Hello everyone! My name is Jack Bradley. I’m from Wales in the UK and I am lucky enough to be in my second year at Wolf Ridge. The first time I came was in 2011 and I was hired as an Assistant Trip Leader whereas this time I have been hired as the Director of Health Services which works out well as I am currently studying medicine at the University of Southampton on the sunny south coast of England.
Working at summer camps in the US is becoming more and more popular for UK students. Most go through an agency like I did. They sort out a lot of the bureaucracy such as organising visas and permits, but their real skill is their ability to pair you with a camp that is after the talents you say you have in your application. I grew up in the countryside with biologists for parents and canoeing, hiking and being outdoors were a big feature of my childhood. So when Jenny Bushmaker emailed me telling me what Wolf Ridge was all about I jumped at the chance to be part of a summer there.
And what a summer it turned out to be! Canoeing and swimming at Wolf Lake, rock climbing and ropes course all week, hikes up Marshall Mountain, glorious Minnesotan sunshine, the occasional ice cream sundae in my off time. I was even lucky enough to be part of the Ecology Credit Camp getting to know five amazing young people and spending five days canoeing the beautiful Boundary Waters with them.
As I mentioned, I’m from the countryside. But the UK country, even wildest Wales does not compare to the vast expanses of the United States. For me, that was the most amazing part of my time at Wolf Ridge – the space. Being able to stand on the observation deck and watch a storm roll in across the valley, or to lie outside the West Dorm and gaze up at the northern lights without any drone of traffic or the sound of a siren are memories that will last with me. By spending my summer at Wolf Ridge I’d substituted the honk of a car horn for the serene call of a loon down at the lake. Not a bad swap at all if you ask me.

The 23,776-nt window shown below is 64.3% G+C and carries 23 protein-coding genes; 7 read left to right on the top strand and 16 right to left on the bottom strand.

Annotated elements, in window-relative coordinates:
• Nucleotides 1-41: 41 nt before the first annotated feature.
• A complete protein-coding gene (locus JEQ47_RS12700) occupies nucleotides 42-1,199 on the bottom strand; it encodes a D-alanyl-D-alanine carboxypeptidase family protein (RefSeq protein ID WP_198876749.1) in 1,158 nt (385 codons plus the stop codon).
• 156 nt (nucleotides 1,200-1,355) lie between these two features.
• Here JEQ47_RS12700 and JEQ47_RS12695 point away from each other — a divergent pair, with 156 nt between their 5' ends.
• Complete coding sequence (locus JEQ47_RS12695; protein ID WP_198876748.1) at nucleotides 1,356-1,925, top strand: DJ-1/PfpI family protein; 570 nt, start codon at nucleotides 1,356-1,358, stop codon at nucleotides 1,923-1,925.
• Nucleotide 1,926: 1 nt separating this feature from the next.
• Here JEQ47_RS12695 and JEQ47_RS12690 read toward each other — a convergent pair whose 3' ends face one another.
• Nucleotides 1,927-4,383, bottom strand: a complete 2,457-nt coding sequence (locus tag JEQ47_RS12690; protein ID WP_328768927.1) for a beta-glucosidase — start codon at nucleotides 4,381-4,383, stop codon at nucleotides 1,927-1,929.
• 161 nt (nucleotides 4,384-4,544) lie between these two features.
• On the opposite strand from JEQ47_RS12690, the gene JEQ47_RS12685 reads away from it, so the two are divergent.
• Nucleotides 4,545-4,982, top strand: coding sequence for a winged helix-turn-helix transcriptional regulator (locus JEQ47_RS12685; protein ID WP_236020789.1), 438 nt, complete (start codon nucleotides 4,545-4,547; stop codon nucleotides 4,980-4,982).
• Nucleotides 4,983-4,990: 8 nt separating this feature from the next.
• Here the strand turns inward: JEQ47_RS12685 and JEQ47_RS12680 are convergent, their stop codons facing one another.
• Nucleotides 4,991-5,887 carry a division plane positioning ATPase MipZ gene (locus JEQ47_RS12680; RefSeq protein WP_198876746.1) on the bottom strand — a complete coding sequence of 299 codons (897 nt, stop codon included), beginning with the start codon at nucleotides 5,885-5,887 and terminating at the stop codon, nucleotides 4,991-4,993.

I spent a lot of time hiking along various trails criss-crossing the Ridge with campers comparing life in the UK to that in the USA, discussing the differing school systems, the NHS, how much bigger US cars are or even the fact that your Milky Way bars have a different colour wrapper (ours are blue and white). Although being from another English speaking country, the campers were inquisitive about my differing culture and loved it when I spoke broken sentences in the Welsh that I had learned during my school years. That is one reason that I am enjoying the fact that Wolf Ridge continues to hire staff from abroad. I know there have been counsellors and trip leaders from all the home nations; England, Scotland, Ireland and my own Cymru (Welsh for Wales). It enables us to share our culture and heritage with you Americans whose history is so much shorter than ours, but have roots across the Atlantic. Many times I remember campers saying “oh my great granddad was from so-and-so place” or “my mum’s family is from near there” (often a place nowhere near where I was talking about).
From my own travelling, I feel it’s great to experience other peoples’ cultures and it really helps to cement understanding of one’s place as a global citizen of the world. This echoes a lot of Wolf Ridge’s messages about responsibility to not just your home city, state or country, but beyond that to being part of this one planet we know can support us. Hopefully my fellow non-Americans and I can inspire our campers to get out of the comfort zones and go see someplace far different from their own so that they come back with a slightly different look at their home in a new light.
– Jack Bradley, Wolf Ridge Summer Camp Health Director (and world traveler!)